Mormons, after their arrival in the arid Salt Lake Valley, found that they needed to control nature; for exmple they needed irrigation to support their growing population. And the more they controlled nature, the more more they needed science and technology. At some risk to its conservative theological base, the church sent its young people away to get the best training possible.
John A. Widtsoe is a case in point. Born in Norway in 1872, he migrated with his mother to Utah, grew up in the faith, and later went off to study chemistry at Harvard. He understood that the Mormon mission was “to conquer the desert in terms of processes based on scientific study.” His commitment to that conquest was, in the words of the Church’s press, “ardent and appropriate.” As a reward for his leadership and commitment, he was given leadership positions: college president, member of the Church’s Quorum of Twelve Apostles, etc. At the same time, he helped lay the foundations for modern irrigation science. In 1914, he published his treatise The Principles of Irrigation.
Widtsoe served on several boards and commissions relating to water development. In 1921, the governor placed him on the State Water Storage Board, on which he remained until its dissolution in 1941. In 1947, the Utah Water and Power Board, with a revolving fund with which to work, was authorized and Widtsoe was appointed a member. According to Widtsoe, this board provided “the magnificnet opportunity to continue the work of the pioneers.” In 1922, he was appointed to a national fact finders committee to investigate the problems associated with some U.S. Bureau of Reclamation irrigation projects. Upon his arriveal in Washington D.C., he was made vice-chairman and secretary of the committee.
In a talk at the Church’s semi-annual conference in April 1952, Apostle Widtsoe explained that he had miissed the previous conference because of his participation in a Canadian commission examining a proposed irrigation project in Saskatchewan. He used this lead-in to make some poignant comparison between the gospel and irrigation. But before that he bragged a little (1952):
. . . our people (Mormons) came here (Utah) and for the first time in the history of civilization demonstrated that a successful manner of community living might be built with an irrigation ditch. In this State, from which we have spread over the West and are spreading over the world, has come the birth of modern irrigation. Most countries which lie in part under low rainfall have snet agents or representatives here to find out what we did and how we did it, and whether they can do it also. We have a worldwide reputation in reclaiming desert lands by the use of water.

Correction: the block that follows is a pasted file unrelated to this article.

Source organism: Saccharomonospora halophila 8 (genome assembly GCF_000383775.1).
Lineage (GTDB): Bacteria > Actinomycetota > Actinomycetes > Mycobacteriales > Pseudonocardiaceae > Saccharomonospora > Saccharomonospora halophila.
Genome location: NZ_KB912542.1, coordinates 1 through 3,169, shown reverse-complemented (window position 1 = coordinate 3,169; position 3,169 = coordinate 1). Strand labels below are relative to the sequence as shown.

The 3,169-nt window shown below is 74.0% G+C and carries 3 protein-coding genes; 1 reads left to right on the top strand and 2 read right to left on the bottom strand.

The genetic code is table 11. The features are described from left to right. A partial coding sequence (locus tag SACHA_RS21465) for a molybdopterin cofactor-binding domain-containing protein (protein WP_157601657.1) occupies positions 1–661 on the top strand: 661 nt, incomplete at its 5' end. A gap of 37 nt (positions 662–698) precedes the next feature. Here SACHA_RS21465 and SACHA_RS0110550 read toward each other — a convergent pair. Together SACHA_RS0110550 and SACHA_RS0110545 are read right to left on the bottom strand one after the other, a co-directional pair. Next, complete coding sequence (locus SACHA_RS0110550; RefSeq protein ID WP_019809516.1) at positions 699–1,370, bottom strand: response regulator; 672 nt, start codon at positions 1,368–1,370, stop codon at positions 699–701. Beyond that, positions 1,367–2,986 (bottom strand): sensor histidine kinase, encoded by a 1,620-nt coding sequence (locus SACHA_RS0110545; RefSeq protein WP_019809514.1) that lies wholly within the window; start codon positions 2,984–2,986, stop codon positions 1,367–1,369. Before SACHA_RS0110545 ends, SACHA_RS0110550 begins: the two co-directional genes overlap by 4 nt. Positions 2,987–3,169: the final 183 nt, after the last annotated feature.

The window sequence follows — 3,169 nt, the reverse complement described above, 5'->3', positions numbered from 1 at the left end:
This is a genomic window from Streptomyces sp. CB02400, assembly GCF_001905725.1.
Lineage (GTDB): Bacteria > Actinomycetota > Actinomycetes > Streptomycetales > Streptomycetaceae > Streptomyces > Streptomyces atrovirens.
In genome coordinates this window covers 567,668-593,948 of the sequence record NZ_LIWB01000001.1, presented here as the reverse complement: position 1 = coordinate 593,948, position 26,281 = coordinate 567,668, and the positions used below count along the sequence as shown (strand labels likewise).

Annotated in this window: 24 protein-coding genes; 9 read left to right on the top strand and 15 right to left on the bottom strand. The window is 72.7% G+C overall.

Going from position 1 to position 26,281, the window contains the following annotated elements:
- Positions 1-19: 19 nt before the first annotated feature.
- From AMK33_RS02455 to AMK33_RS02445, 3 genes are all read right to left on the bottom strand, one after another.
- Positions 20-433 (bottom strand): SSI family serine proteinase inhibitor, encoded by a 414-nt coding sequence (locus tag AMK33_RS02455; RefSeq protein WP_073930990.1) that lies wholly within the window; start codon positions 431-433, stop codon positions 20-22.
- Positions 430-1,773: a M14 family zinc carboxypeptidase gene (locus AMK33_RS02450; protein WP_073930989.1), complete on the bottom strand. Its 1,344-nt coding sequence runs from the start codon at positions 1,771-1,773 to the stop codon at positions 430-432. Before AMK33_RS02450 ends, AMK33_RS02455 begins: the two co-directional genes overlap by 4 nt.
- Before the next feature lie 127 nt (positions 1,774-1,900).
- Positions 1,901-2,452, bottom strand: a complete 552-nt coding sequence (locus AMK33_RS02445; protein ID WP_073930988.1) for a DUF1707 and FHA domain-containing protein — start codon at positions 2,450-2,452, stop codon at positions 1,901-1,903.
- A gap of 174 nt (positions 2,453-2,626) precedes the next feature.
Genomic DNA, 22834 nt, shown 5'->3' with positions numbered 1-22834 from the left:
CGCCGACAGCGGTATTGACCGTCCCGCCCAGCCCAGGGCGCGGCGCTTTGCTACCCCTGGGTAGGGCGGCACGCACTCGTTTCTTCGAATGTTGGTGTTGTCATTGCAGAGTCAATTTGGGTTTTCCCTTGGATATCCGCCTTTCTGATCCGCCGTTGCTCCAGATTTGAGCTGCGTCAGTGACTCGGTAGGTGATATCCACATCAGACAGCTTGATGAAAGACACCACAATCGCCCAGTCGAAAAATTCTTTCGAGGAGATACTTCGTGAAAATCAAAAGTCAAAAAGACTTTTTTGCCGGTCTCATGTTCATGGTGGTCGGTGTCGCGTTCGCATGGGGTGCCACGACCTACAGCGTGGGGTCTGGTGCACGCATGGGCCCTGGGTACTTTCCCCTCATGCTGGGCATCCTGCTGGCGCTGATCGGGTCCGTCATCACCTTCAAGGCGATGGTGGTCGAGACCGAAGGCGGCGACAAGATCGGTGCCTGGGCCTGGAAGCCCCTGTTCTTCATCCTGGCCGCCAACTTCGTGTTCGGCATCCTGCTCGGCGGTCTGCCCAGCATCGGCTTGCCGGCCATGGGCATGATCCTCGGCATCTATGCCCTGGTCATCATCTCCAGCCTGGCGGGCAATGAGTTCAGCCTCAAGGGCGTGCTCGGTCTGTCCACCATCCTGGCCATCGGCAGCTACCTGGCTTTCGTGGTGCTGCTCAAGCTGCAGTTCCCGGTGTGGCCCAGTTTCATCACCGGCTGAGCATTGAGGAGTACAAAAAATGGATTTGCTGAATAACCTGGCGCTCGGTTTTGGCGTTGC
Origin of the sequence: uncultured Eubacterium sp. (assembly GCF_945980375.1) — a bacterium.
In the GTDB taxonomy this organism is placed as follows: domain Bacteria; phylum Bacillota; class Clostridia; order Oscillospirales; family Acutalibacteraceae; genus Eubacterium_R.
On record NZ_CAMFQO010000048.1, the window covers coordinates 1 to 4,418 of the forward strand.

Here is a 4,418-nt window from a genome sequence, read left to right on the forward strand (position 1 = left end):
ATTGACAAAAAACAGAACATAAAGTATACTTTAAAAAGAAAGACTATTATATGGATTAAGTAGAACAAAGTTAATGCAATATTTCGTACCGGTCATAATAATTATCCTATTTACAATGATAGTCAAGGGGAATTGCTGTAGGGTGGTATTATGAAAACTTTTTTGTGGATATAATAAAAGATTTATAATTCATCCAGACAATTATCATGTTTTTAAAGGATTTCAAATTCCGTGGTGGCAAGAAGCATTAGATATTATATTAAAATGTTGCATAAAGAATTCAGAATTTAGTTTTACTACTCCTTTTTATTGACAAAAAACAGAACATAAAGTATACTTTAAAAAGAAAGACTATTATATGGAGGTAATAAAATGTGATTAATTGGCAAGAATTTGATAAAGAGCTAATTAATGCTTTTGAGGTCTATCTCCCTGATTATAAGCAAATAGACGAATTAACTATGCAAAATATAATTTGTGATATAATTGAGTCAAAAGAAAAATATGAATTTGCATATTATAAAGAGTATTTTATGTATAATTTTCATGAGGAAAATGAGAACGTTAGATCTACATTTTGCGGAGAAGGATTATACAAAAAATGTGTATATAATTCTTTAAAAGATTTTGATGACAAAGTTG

He was also proud of the twentieth-century research that had been going on at Utah State Agricultural College (now Utah State University): “. . . we have the honor of being not only the generators of modern-day irrigation, but also of placing the ancient art on a modern scientific basis.” While Widtsoe overstates his case, the Mormons had a right to be proud of their accomplishments.
Widtsoe concludes his conference speech by comparing irrigation to the Mormon gospel:
The weavers of the midlands in England, the coal miners of Wales, the fishermen in Norway, the trudging farmers of Denmark, very common ordinary people, who accept the gospel from the lips of some humble Mormon missionary become so charged by those enlightening truths of the gospel that they are not the same people any longer. They have been fertilized, so to speak, by the Spirit of God that from eternal truth, just as in irrigation the barren, dry soil is fertilized by diverting the stream of water from the irrigation ditch onto the thirsty land.
Just as Mormon church had sent missionaries all over the world to find converts to their religion, they were now poised to send engineers, with the zeal of missionaries, to preach the gospel of scientific irrigation. John A. Widtsoe was the first and most famous of these, but by no means the last. Widtsoe is today enshrined in the Mormon pantheon of intellectual giants.
But the marriage of scientist and religous leader was not always easy. For example, Apostle Widtsoe commented on the possibility of a literal Noah’s flood. One where the whole earth is covered. Despite his comments (strong doubts), the Church is still embroiled in this discussion today. He was also unwittingly caught in the middle of a debate on evolution. Since Widtsoe was a good friend of Joseph Fielding Smith (a strong anti-evolution proponent), he had to walk carefully. While Apostle Widtsoe is a great example of being a church leader and respected scientist, this path has been more difficult for other scientists to follow. There can be a strong disconnect between conservative theology and science. How do deal with this disconnect is the $64K question. In the end, it ends up a very personal decision.